else {
            properties.put("Status", "Success");
        }
     ]]></post-processing>
    <command program="${GROOVY_HOME}/bin/groovy">
      <arg value="-cp"/>
      <arg path="classes:lib/uDeployRestClient.jar:lib/jettison-1.1.jar"/>
      <arg file="discover.groovy"/>
      <arg file="${PLUGIN_INPUT_PROPS}"/>
      <arg file="${PLUGIN_OUTPUT_PROPS}"/>
    </command>
      <server:type>AUTO_DISCOVERY</server:type>
  </step-type>

Discover.groovy will be run on any new agent added somewhere to the resource tree. It can do pretty much anything (see “Uses for Discovery” below). The core of my routine checks common installation paths for tomcat. It then assumes poor security configuration (yes this is just an example) and grabs credentials for managing the server out of the tomcat-users.xml file. If getting key information like this isn’t doable without additional knowledge from an administrator, you should use an auto-configure step to gather the information rather than the auto-discovery.

Here’s the relevant bit of code (about 50 of the 150 lines of code in my step):

code

If you are went through the the IBM UrbanCode Deploy Learning Circle Lab Workbook you have a good test environment for this: a single virtual machine with two Tomcat instances representing integration and user acceptance test environments. Adding the agent to the tree as “My Demo Box” results in two sub-resources being created automatically:

my-demo-box

Each is also configured with its path, the name of a user in the manager role as well as its password. The plugin hasn’t discovered the manager URL, so that remains blank.

Configured Resource

Resource Roles

You may have noticed that the screenshot shows the properties within a window titled “Role Properties: Tomcat”. In the list above, this Tomcat role was added to the resource using the line:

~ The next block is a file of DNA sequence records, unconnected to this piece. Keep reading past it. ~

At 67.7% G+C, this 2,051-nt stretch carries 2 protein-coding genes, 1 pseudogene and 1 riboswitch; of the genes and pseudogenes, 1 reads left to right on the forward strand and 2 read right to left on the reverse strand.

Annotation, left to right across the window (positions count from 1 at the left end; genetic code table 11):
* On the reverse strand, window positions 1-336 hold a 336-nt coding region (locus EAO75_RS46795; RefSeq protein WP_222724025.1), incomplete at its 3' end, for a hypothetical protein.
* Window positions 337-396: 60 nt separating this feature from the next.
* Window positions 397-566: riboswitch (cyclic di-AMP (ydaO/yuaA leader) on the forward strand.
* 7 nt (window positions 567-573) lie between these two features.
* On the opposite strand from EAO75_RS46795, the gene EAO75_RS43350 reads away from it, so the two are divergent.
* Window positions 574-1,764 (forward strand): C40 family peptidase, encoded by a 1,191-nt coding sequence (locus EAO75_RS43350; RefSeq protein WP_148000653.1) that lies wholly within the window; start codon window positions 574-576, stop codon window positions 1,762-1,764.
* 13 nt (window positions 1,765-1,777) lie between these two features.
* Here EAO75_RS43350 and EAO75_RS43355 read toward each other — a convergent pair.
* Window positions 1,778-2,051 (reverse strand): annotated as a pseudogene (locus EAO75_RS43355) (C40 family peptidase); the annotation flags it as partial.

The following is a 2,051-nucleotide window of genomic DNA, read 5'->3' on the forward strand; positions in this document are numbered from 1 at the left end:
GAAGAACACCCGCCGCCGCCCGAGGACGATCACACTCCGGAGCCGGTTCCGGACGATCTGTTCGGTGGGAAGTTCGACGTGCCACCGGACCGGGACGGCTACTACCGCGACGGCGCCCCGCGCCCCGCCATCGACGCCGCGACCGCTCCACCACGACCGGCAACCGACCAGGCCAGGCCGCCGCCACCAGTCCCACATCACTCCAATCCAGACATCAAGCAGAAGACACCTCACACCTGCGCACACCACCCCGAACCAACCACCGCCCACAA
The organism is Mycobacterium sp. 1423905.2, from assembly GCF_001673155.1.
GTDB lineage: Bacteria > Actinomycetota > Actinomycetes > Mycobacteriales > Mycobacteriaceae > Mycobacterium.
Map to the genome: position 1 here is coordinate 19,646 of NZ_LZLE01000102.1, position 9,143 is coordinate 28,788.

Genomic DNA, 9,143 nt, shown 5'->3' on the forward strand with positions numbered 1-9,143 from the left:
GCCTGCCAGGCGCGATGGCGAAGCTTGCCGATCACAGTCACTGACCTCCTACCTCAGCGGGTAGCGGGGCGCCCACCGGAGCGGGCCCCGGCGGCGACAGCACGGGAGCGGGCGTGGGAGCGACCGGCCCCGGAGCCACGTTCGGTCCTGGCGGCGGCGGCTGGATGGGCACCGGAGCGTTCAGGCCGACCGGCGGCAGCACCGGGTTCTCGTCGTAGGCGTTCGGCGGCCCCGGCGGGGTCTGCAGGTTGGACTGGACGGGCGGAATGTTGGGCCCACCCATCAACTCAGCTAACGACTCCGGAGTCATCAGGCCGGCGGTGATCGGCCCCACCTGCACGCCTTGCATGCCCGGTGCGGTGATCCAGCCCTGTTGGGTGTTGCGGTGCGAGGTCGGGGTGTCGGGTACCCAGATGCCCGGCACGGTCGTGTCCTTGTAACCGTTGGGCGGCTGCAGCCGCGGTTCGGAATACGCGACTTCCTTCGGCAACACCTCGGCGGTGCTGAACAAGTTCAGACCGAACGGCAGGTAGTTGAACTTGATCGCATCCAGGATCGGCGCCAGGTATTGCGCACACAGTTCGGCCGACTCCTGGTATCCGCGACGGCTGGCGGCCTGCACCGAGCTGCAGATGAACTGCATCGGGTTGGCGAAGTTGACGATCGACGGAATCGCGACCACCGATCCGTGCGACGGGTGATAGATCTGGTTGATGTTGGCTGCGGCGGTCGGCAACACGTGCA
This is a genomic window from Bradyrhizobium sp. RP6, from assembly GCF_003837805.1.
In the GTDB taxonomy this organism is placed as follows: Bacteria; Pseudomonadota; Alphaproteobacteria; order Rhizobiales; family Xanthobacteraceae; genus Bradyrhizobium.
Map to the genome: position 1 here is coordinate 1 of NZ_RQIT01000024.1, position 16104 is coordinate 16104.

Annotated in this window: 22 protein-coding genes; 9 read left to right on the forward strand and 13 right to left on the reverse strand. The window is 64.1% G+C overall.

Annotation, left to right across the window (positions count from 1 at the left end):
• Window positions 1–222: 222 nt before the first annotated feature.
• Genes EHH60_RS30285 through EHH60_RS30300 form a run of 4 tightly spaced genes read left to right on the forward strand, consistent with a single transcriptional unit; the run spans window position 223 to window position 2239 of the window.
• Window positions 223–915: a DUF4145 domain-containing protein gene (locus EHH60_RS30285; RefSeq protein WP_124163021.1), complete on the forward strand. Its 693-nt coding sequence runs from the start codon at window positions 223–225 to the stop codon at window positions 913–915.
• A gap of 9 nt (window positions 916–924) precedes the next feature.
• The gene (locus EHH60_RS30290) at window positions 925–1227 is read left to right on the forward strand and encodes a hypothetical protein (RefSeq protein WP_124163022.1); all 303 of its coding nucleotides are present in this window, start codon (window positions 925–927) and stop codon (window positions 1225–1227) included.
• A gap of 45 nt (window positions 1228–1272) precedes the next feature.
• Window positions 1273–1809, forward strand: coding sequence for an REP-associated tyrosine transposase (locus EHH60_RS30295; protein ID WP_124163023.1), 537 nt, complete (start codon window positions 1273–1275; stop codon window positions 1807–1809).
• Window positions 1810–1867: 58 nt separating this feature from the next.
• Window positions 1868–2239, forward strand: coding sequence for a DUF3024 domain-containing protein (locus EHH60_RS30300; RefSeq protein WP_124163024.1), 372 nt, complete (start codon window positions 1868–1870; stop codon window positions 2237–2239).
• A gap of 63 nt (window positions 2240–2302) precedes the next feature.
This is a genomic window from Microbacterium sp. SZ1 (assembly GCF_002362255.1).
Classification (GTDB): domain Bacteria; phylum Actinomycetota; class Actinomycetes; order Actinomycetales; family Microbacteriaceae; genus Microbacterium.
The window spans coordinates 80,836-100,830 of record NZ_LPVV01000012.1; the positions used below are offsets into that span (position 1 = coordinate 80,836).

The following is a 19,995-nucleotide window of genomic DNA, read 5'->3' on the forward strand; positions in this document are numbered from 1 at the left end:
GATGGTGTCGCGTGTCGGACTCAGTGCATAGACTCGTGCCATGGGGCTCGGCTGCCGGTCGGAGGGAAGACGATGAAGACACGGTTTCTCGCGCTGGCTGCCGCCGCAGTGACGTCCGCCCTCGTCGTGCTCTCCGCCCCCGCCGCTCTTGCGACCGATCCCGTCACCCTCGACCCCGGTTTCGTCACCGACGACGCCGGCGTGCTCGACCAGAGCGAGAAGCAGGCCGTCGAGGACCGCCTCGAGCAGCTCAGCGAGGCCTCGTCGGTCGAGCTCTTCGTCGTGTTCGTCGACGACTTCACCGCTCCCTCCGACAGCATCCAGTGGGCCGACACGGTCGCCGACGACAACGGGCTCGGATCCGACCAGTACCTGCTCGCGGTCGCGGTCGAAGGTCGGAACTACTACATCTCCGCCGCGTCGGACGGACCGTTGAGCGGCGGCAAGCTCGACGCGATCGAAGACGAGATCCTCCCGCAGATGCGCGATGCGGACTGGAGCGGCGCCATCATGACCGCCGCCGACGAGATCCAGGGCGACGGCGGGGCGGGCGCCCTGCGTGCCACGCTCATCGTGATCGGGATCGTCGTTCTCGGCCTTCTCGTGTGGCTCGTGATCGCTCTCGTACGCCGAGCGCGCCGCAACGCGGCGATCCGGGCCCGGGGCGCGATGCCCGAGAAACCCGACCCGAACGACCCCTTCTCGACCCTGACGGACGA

addRoleToResource(tomcatResource, roleName, tomcatProps);

While there’s some wrapper code, the core of what’s going on there is a call to the UrbanCode Deploy REST library:

def weburl = System.getenv("AH_WEB_URL");
def user = apTool.getAuthTokenUsername();
def password = apTool.getAuthToken();
def finalURI = new URI(weburl);
def udClient = new ResourceClient(finalURI, user, password);
…
udClient.setRoleOnResource(resource.toString(), roleName, properties);

The Resource Role itself is defined within the plugin.xml file. You can have as many of these as you want.  The WebSphere Plugin I used as an example has five roles covering Cells, Nodes, Servers, Clusters and Portals.

For the this Tomcat example, I just used one:

  <server:property-group name="Tomcat" type="ResourceRole" specialType="AUTO_DISCOVERY">
    <server:description>
       Role for a resource that represents a Tomcat application server instance.
    </server:description>
    <server:property name="manager.url">
       <server:property-ui type="textBox" label="Manager URL" description="The URL to the Tomcat Manager tool."/>
    </server:property>
    <server:property name="manager.username">
       <server:property-ui type="textBox" label="Manager Username" description="The Username used to log in to the Tomcat Manager tool."/>
    </server:property>
    <server:property name="manager.password">
       <server:property-ui type="secureBox" label="Manager Password" description="The Password used to log in to the Tomcat Manager tool."/>
    </server:property>
    <server:property name="tomcat.home">
       <server:property-ui type="textBox" label="Tomcat Install Directory" description="The tomcat home directory."/>
    </server:property>
  </server:property-group>

The “specialType” attribute can be used to flag a resource role for use with auto-discovery.

Debugging Discovery

When your step is failing during development it can be a little tricky to find the logs if you  don’t know where to look. Eventually I found them on the main server, in the <main server directory>/logs/autoDiscovery/ directory. Each agent will get its own subdirectory under there when discovery is run.

Auto-Configure

Auto-configure steps are executed against existing resources with a given role. To define them create a new step. You’ll need to use a role tag to associate the configuration with a resource role the discovery can work against and the type role to flag the step as auto-configure.

Any example definition would be:

<step-type name="Tomcat Auto-Configure">
    <description>This dummy step would further configure Tomcat</description>
    <properties>
      <property name="moreInformation">
        <server:property-ui type="textBox" default-value=""
                label="Path to check" description="The path to the thing"/>
      </property>
    </properties>
    <post-processing><![CDATA[
        if (properties.get("exitCode") != 0) {